Based on your experience, technology transfer would benefit if federal employees understood what one thing about industry, and vice versa?
On the federal side, it is tough to explain the lag in returning phone calls. I tell my business clients that it is not that they are being ignored, it is just priorities and workload. Businesses often wish that the government behaved more like them. I believe this would create more problems, not less. Maybe those problems would be more understandable, but they would be more intractable, as well.
You’re also involved with the Department of Energy’s American-Made Solar Prize competition, which awards millions of dollars for the rapid development of innovative solar solutions. What is your role in the competition, and why is it an important use of your time and expertise?
NREL runs a three-tiered contest to uncover new solar technologies. It is somewhat like SBIR, but much more open and much easier to submit. The first round has 20 winners of $50,000; the second picks 10 of those 20 to receive $100,000; and the finals are two winners of $500,000. They also provide $75,000 in R&D vouchers for use at DOE labs.
I am a connector for the contest, which designates me as someone who facilitates submissions and connects companies to other resources (like labs). It is a volunteer activity, but they have rewards if you support winning proposals. I’ve written grants before and spent decades building my network, so it is a natural fit for my interests and skills. Having been in the program for four rounds of Solar Prize, I am impressed by the way this organization seeks to move the entrepreneurial needle. While I would consider it enlightened self-interest, I love evangelizing the program and helping companies work through the submission. If any of you know a company (even fledgling) with a solar-related idea, contact me or the website.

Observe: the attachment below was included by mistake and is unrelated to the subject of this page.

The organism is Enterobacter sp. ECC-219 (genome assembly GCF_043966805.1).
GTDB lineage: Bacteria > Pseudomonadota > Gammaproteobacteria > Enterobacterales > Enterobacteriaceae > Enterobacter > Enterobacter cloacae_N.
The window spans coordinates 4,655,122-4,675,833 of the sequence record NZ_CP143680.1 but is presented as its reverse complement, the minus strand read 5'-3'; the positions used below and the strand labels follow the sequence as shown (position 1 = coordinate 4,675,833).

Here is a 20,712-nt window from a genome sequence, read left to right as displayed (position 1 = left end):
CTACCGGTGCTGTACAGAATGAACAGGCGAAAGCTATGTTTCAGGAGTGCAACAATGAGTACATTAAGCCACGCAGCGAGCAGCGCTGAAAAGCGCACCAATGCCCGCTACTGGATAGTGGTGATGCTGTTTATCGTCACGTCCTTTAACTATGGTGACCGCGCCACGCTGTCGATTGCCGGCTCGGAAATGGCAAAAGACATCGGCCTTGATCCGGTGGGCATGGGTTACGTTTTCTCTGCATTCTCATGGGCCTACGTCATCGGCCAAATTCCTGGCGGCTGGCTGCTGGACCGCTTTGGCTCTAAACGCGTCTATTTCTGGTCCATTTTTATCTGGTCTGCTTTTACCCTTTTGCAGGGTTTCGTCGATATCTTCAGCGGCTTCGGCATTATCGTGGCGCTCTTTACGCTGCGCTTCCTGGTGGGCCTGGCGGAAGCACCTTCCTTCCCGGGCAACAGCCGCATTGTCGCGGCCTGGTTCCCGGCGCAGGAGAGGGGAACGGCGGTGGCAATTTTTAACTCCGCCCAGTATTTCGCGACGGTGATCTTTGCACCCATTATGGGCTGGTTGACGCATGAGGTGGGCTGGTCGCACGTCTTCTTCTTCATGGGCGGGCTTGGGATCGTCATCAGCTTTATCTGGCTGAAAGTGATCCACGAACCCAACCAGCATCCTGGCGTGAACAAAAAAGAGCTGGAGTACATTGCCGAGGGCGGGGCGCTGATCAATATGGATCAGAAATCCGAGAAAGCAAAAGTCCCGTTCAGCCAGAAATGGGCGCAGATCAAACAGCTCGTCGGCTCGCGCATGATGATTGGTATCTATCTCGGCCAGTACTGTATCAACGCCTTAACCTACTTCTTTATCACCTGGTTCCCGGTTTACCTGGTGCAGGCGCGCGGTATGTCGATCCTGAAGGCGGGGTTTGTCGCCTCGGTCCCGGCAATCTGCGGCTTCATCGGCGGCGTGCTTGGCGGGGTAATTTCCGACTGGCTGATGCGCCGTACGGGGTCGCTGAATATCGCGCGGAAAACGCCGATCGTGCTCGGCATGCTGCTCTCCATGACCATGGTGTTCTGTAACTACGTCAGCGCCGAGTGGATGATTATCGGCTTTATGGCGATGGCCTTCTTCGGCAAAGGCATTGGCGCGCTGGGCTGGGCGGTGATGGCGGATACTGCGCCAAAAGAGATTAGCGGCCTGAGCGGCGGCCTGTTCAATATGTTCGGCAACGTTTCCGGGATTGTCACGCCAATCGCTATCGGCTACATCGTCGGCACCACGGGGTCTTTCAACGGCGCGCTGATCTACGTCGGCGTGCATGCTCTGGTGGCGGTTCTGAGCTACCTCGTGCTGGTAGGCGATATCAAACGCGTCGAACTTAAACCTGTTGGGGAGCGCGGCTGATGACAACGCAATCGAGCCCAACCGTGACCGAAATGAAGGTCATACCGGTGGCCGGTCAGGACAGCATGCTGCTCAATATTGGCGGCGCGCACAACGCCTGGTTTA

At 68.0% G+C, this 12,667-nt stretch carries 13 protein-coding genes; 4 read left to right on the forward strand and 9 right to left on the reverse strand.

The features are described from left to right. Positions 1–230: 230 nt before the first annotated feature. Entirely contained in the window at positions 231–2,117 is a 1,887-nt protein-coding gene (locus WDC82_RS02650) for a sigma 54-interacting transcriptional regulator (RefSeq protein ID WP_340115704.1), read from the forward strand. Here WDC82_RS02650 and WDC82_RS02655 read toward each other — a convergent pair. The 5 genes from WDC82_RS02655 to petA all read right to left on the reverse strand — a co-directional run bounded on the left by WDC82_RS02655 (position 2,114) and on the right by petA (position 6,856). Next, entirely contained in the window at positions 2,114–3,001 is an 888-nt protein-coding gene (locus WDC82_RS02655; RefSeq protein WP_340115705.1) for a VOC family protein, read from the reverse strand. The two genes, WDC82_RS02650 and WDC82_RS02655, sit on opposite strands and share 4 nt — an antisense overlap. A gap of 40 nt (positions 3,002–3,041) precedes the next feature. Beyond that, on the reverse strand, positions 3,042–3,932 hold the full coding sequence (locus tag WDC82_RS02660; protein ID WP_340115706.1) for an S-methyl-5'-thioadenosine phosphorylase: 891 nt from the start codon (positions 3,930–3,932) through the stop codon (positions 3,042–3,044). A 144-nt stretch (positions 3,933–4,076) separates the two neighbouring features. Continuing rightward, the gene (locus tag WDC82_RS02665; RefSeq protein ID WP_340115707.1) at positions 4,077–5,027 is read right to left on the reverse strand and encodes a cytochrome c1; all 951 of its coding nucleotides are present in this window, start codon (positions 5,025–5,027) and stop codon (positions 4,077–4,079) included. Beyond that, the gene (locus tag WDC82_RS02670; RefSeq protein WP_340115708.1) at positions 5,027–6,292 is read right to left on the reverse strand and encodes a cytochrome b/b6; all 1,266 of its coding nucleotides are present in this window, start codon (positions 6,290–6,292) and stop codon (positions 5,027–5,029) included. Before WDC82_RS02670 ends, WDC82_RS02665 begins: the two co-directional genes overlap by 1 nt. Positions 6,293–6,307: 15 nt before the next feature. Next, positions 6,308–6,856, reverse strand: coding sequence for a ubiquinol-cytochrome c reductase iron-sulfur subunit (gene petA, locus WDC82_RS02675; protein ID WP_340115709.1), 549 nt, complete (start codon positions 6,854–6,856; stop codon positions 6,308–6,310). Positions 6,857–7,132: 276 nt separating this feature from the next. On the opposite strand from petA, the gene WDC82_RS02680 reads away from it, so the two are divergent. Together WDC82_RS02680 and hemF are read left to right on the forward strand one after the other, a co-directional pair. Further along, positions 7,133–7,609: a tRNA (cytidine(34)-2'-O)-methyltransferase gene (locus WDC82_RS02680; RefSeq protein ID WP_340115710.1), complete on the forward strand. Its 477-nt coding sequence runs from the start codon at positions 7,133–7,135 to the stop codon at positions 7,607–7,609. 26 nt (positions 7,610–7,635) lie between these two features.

You’ve helped commercialize a broad range of products, from motion sickness prevention technology to a fingertip-mounted ultrasound probe. How do you leverage your experience on seemingly unrelated technologies to achieve tech transfer success?
There are two things that help. First, my superpower is to not expend any energy on being the smartest person in the room. In this line of work, that is never the case. That frees me up to ask probing questions and find the underlying issues in a non-confrontational way.
Second, I have spent my career aggressively networking and cataloging capabilities. I don’t always have the answer, but I know where to find it.
What’s a favorite memory from a past FLC event or initiative?
In 2008, the FLC came to Portland. At the time (and still to this day), I believed that the local business community should be introduced to what an annual budget of $150 billion can create (though I think it was closer to $100 billion at the time). I created an FLC 101 session and networking reception for local businesses to learn and then mull around the FLC award posters. Frankly, I was not sure if it was going to work like I hoped, but we ended up with about 50 extra attendees and I remember Ed Linsenmeyer (program chair at the time) commented how the influx of new blood added adrenaline to the conference.
What advice would you give to someone who is new to the tech transfer profession?
During my formative years working at MIT, I was at first worried about how to engage with these luminaries with their highly technical ideas, but I came up with a construct that helped. I imagined the scientists as sitting on the top of the mountain and lowering a rope to help me to the top. It is a partnership, and they must be willing to help me get high enough to survey the area. Also, I know it is impossible to get to their level. They are at the peak of their discipline and I had to serve many, so getting boosted to the top of the foothills is enough. That means you don’t even know enough to be dangerous, and that is OK.